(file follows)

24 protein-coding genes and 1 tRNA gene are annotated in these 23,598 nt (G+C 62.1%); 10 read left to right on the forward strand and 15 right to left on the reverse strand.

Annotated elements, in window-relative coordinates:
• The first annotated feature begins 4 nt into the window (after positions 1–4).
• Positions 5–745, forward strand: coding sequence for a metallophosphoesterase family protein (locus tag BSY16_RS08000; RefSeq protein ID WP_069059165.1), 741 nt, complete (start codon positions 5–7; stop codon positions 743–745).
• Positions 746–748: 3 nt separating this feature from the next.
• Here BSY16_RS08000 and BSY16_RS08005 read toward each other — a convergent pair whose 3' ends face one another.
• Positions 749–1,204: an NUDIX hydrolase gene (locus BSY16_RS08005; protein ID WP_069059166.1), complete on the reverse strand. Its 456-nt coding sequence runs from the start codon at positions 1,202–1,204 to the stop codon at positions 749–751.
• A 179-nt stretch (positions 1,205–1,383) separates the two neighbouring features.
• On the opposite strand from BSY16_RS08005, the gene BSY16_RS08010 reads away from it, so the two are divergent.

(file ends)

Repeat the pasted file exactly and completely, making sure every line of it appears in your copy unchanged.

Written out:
24 protein-coding genes and 1 tRNA gene are annotated in these 23,598 nt (G+C 62.1%); 10 read left to right on the forward strand and 15 right to left on the reverse strand.

Annotated elements, in window-relative coordinates:
• The first annotated feature begins 4 nt into the window (after positions 1–4).
• Positions 5–745, forward strand: coding sequence for a metallophosphoesterase family protein (locus tag BSY16_RS08000; RefSeq protein ID WP_069059165.1), 741 nt, complete (start codon positions 5–7; stop codon positions 743–745).
• Positions 746–748: 3 nt separating this feature from the next.
• Here BSY16_RS08000 and BSY16_RS08005 read toward each other — a convergent pair whose 3' ends face one another.
• Positions 749–1,204: an NUDIX hydrolase gene (locus BSY16_RS08005; protein ID WP_069059166.1), complete on the reverse strand. Its 456-nt coding sequence runs from the start codon at positions 1,202–1,204 to the stop codon at positions 749–751.
• A 179-nt stretch (positions 1,205–1,383) separates the two neighbouring features.
• On the opposite strand from BSY16_RS08005, the gene BSY16_RS08010 reads away from it, so the two are divergent.